Music review

Just Rock – Black Water Rising’s Nameless Riffs

Brooklyn’s Black Water Rising’s second effort capitalizes on the band’s self-proclaimed moniker: “No frills riff rock.” At that explanation, the band’s image is already settled onto a plane riddled with derivative radio butt rockers like Pop Evil and Saliva. But let’s not count out their second album, Pissed and Driven just yet, because it’s not a bad record. On the other hand, it’s not great either. It’s a rock record. What kind of rock? Grinding rhythmic rock? Intricate speed rock? Neither. Pissed and Driven is just a rock record and that’s its biggest problem.

The tones on Pissed and Driven vary considerably throughout the album. “Pissed N Driven” is a revving adrenaline-soaked joyride, while lead single “Dance with the Devil” brings on the Alice in Chains-inspired sludge with steady paces and singer Rob Traynor’s snarling croon. “Last Man Standing” is a song that bursts with personality, something that the album doesn’t necessarily flaunt. The guitars are usually downtuned extremely low throughout the album (like in the sludgy “All Gone”), which makes for a rough and grindy sound reminiscent of groove metal like Pantera and early nu-metal like Deftones. This kind of rhythmic guitar aesthetic is something that could make the band’s sound blossom, but it isn’t utilized in a personal manner and is introduced in a pedestrian and unneeded way. It doesn’t have an accurate focus, it doesn’t sound cohesive: it wanders aimlessly.

Guitarist Dennis Kimak’s Zakk Wylde/Dimebag Darrel inspired solos are revving examples of great shredding (especially during the solos of songs like “Pissed N Driven”), while vocalist/guitarist Traynor brings on the downtuned grinds. While rhythm becomes the key element on a majority of the songs, the parts of the album that sound the most exciting are the faster, more energized ones like “The Allure of Self Destruction,” a fantastically composed song that manages to bring up enthusiastic vibes despite its clear metal roots. There’s a virtuosity in the musicians’ bones that begs to be free; it’s clearly there, but only for a short moment.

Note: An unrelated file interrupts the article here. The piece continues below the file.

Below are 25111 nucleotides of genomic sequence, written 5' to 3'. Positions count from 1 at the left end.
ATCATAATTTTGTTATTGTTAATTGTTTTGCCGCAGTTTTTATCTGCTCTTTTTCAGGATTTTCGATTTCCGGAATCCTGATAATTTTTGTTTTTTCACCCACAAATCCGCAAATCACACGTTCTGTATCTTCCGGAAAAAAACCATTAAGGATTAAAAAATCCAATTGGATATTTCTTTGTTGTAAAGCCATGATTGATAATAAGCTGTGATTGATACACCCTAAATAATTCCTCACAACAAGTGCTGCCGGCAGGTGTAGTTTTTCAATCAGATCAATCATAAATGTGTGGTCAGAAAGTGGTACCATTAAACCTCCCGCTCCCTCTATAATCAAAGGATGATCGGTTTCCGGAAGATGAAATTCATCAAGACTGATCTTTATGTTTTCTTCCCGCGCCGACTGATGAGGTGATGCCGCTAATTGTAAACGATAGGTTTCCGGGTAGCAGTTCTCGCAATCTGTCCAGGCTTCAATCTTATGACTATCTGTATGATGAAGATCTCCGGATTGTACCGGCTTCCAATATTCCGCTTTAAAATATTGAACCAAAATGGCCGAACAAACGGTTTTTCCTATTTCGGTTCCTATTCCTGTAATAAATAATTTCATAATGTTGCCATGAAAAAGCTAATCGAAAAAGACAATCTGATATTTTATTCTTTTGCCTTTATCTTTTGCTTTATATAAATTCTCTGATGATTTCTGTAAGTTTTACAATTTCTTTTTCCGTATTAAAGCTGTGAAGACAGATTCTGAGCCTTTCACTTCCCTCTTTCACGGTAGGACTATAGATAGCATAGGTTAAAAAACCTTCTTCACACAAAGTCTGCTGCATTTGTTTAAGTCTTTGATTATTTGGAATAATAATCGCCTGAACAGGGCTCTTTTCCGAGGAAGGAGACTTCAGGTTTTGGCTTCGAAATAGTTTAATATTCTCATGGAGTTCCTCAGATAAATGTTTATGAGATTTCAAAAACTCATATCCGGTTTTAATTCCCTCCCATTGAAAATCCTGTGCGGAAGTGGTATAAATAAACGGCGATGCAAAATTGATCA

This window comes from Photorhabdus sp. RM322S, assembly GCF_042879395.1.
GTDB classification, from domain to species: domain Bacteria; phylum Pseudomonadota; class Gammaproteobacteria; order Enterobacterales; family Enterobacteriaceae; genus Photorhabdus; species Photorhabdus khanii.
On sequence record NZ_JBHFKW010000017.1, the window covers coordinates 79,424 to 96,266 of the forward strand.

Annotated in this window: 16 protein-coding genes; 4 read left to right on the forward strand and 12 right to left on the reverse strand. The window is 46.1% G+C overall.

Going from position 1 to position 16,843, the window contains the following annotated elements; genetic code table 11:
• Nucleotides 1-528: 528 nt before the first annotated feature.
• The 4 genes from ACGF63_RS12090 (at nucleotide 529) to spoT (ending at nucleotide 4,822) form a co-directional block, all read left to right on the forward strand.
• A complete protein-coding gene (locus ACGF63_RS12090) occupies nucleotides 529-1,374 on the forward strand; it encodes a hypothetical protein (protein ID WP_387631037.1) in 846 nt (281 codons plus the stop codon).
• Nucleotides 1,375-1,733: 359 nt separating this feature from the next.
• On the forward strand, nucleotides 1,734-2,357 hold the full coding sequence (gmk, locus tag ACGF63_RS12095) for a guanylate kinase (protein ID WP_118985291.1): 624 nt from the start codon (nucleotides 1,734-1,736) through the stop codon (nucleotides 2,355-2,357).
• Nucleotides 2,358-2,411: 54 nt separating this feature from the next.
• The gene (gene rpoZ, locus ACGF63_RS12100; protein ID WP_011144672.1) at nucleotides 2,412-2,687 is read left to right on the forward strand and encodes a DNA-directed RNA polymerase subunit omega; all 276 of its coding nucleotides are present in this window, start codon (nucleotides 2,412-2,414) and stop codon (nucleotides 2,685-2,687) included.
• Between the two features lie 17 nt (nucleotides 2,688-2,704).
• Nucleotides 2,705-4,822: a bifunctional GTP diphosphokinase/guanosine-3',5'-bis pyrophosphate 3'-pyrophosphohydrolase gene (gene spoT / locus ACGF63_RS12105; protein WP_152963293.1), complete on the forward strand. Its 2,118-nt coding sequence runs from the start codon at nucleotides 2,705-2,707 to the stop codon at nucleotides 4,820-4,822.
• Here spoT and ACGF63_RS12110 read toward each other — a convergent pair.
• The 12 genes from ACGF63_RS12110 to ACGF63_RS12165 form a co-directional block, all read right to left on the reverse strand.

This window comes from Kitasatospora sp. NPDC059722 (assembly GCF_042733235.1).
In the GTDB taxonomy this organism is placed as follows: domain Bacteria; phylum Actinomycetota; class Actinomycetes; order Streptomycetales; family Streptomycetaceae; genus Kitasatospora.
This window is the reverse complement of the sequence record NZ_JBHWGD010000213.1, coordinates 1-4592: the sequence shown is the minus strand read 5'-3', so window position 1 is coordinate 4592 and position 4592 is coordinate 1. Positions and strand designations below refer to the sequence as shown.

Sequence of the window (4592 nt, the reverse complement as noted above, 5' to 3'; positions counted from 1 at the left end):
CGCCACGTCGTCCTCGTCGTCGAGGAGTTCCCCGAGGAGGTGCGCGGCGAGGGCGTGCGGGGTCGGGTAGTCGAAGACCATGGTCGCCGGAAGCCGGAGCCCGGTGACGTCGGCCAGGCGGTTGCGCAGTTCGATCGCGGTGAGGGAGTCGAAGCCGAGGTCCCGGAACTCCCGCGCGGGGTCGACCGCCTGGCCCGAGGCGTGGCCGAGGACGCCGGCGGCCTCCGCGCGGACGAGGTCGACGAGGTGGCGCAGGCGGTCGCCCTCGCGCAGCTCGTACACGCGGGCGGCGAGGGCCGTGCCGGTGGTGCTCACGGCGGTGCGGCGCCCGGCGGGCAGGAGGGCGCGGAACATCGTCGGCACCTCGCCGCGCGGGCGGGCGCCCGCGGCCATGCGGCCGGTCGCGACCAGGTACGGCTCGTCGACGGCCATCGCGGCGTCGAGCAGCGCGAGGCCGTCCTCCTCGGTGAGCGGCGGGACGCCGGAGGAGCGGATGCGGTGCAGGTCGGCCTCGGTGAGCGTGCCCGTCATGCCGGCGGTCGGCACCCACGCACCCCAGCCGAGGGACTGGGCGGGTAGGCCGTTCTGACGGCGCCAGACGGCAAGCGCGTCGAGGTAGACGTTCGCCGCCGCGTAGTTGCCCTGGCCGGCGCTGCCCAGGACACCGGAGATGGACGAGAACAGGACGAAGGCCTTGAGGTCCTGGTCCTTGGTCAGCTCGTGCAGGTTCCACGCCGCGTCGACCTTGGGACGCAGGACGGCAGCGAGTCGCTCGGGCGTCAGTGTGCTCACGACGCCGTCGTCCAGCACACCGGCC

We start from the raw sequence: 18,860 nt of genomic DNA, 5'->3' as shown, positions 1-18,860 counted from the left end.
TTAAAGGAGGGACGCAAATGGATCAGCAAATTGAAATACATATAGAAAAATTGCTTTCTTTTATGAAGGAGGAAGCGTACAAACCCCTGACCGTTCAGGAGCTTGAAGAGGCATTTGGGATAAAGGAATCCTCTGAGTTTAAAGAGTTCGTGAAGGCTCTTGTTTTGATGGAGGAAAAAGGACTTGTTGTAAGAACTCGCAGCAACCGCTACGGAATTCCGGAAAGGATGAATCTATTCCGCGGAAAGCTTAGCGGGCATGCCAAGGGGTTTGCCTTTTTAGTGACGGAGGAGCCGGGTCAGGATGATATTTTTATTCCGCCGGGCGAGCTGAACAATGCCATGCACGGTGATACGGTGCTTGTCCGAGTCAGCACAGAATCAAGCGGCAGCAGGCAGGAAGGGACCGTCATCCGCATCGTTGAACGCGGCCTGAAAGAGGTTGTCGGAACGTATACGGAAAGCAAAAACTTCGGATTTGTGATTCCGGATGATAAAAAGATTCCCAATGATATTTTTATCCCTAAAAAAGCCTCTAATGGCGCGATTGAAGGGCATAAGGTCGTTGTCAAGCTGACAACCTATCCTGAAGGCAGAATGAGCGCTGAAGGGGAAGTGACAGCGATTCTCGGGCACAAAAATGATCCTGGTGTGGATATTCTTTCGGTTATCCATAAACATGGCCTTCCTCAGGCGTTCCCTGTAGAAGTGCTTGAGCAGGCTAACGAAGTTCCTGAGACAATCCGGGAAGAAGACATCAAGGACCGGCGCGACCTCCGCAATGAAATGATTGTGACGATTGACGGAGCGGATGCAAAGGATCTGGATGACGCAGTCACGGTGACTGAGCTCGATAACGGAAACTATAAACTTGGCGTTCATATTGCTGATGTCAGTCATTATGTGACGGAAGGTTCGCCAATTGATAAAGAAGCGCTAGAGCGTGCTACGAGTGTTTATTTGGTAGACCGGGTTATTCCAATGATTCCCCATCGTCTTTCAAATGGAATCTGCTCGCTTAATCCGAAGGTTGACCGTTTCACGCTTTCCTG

Some songs, however, don’t demonstrate enough creativity or fluidity in their sound. “Along for the Ride” aims for a smoother groove, but ends up sounding boring with uninspired lyrics and a tempo that doesn’t sound as tight as it should. “Fire it Up” has some fantastic guitar solos, but once again, the boring vocals and nu-metal-sounding rhythms tend to overstay their welcome. The whole album’s sense of indirection is really what makes it so underwhelming. The metal sides of the musicianship are great and some of the more traditional hard rock bits are good at times too, but just as you’re beginning to see a vision in one great song, the entire picture shifts and you’re listening to something different and generally less appealing.

In that regard, it’s tough to see the kind of direction that Black Water Rising is trying to achieve with this album. The variety throughout the album is surprisingly well-done, but at the same time, it’s scatterbrained and unfocused. You just can’t tell what kind of rock band Black Water Rising wants to be. The use of rhythmic grinding guitars in addition to faster, speed-metal influenced guitar solos make the album’s otherwise honed rock fundamentals disperse into something formless and difficult to identify. Black Water Rising’s already ambiguous description of themselves is a sign that they need to develop their personality beyond just “riff rock.” Pissed and Driven isn’t a terrible record at all, but at the same time, it’s not great at all either. It’s just rock. Riff rock. And right now, I’m not entirely sure that anyone can really say what that means.

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